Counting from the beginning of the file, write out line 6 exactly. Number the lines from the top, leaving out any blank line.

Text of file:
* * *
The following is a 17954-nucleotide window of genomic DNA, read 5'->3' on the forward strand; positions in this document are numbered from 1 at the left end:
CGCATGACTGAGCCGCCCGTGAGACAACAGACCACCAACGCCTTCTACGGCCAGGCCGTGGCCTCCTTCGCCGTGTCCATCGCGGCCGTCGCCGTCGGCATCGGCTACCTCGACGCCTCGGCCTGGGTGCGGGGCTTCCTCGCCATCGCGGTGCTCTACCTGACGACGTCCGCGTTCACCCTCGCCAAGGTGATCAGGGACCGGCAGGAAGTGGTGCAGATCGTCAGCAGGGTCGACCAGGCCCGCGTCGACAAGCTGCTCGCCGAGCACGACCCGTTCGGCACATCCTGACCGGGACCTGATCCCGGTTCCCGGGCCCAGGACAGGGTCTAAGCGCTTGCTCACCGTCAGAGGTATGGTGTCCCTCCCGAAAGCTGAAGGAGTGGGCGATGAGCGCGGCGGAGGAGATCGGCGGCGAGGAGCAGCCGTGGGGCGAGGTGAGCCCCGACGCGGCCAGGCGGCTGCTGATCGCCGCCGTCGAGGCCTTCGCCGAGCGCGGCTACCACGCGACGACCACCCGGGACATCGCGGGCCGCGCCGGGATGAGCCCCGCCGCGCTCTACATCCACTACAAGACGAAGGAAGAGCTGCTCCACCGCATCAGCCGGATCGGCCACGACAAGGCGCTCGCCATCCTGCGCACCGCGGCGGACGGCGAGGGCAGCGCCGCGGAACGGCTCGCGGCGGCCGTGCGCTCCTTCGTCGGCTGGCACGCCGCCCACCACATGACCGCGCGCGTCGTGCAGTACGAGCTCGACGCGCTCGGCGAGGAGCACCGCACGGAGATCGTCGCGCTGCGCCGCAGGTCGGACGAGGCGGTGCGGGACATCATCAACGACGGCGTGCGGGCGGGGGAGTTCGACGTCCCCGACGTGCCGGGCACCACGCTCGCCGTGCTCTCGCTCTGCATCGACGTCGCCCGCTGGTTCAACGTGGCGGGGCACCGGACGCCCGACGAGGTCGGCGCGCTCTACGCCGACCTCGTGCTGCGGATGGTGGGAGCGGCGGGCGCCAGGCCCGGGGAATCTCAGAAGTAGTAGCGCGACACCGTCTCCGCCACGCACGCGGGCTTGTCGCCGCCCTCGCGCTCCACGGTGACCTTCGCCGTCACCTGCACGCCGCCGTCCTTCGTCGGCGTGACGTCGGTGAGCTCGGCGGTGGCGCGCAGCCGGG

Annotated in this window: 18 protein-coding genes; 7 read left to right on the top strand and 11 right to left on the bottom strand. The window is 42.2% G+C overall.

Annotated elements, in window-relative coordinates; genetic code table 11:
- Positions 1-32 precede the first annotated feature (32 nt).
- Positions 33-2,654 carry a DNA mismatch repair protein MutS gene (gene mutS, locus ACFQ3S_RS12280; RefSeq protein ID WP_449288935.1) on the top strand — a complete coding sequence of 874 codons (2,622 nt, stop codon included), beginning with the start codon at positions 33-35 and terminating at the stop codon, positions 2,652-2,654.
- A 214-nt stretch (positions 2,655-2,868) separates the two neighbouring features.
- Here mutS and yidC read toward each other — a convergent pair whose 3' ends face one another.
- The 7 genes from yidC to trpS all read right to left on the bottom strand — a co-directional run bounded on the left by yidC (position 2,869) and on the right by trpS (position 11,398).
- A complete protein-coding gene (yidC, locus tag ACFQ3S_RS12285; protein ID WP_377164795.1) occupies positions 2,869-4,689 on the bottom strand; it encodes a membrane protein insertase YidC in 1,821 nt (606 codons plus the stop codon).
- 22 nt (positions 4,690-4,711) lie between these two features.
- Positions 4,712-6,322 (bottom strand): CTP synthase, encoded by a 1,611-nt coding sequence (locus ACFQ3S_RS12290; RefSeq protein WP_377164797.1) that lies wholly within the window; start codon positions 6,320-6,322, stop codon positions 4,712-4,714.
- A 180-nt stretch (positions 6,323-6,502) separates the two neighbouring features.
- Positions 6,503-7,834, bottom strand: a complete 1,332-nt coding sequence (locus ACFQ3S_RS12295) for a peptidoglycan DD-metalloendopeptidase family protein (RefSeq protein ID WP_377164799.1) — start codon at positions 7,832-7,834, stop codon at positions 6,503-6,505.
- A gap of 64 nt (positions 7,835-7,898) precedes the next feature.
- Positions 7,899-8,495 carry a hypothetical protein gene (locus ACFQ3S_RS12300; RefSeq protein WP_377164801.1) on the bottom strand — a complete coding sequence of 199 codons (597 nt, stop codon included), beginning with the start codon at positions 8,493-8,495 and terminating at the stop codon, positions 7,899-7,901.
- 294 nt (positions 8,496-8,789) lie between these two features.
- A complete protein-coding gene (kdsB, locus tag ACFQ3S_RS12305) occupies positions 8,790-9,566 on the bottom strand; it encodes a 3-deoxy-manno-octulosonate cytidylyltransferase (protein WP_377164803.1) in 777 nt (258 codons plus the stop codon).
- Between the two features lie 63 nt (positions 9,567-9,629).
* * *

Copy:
- Positions 33-2,654 carry a DNA mismatch repair protein MutS gene (gene mutS, locus ACFQ3S_RS12280; RefSeq protein ID WP_449288935.1) on the top strand — a complete coding sequence of 874 codons (2,622 nt, stop codon included), beginning with the start codon at positions 33-35 and terminating at the stop codon, positions 2,652-2,654.